Today, we live in a world that is so focused on shaping us into people who are mediocre at everything but masters of nothing. This jack-of-all-trades mentality is something we participate in from a young age, before we are even aware that that’s what is going on. As young children we take classes on every subject matter, including math, English, science, history, music, art, physical education, and more. More than likely our parents enrolled us in various extra-curricular activities outside of school to further our skills development and to encourage us to develop some hobbies.
Being well-rounded is not a completely bad thing, but it is definitely different from how things were done in past. For generations, people focused their learning on one trade, skill, or interest until they mastered it.
By encouraging us to be well-rounded, I think we are losing some of our individuality and the chance to pursue unique interests. College admission boards and job interview committees often say they want to see candidates who are unique, however our society does not encourage this uniqueness. Like a group of cattle, we are all treated and taught the exact same way.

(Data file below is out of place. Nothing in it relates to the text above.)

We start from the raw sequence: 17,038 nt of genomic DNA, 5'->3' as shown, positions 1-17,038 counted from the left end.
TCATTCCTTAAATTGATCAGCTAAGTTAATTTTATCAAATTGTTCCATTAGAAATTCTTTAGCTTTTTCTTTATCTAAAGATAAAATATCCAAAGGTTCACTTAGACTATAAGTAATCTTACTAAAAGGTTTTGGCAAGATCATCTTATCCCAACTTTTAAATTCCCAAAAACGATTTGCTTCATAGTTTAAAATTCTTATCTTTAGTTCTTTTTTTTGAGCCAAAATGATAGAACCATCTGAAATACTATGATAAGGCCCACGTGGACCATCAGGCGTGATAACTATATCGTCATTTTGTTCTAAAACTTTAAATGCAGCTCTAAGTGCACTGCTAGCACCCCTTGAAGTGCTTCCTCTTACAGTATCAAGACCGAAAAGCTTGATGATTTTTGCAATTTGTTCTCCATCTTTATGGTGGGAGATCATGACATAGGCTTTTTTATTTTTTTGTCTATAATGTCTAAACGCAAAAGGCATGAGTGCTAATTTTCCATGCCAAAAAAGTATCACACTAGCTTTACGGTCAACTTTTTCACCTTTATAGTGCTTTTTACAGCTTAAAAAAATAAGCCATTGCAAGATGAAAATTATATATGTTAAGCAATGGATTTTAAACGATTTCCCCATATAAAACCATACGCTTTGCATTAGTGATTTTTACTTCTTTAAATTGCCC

But the problems of being well-rounded run even deeper than that. Here are two examples of how being well-rounded might be a detriment to society.
The better-rounded we’ve become, the less our society seems to know about some of the most basic skills that our grandparents possessed. Things like being able to sew, fix shoes, weld metal, basic carpentry, and more are all but lost skills to my generation.
This means that we’ve become a society that relies on other people (or machines and technology) to do these things for us. It also means that we’ve become more likely to throw things away and buy new, rather than find ways fix them. In addition to polluting the earth, this habit wastes time, money, and natural resources to create more products that we really don’t need.
Not to open up a can of worms, but in addition to the skills we’ve lost, some of the best and brightest among us are being held back from their full potential. I think this is a symptom of us trying to be politically correct by encouraging everyone to be well-rounded. Although it may help some, I feel like we are trying to even the playing field by dragging others down.
For example, take education bills like No Child Left Behind. These were likely created with the best of intentions, but in practice they simply made some children feel bad about their naturally slower-paced learning. In addition, the law made other children become bored and unruly due to their natural tendency to pick up on new concepts much quicker.
In complete honesty a bill like No Child Left Behind was doomed to failure from the beginning. No matter how much we try to encourage it, no two people are skilled in the same areas or to the same degree.
Just think how much farther ahead our world could be if some of the brightest members were allowed to excel independently from a young age.
Can you think of any other problems associated with our society’s tendency to encourage all people to be well-rounded?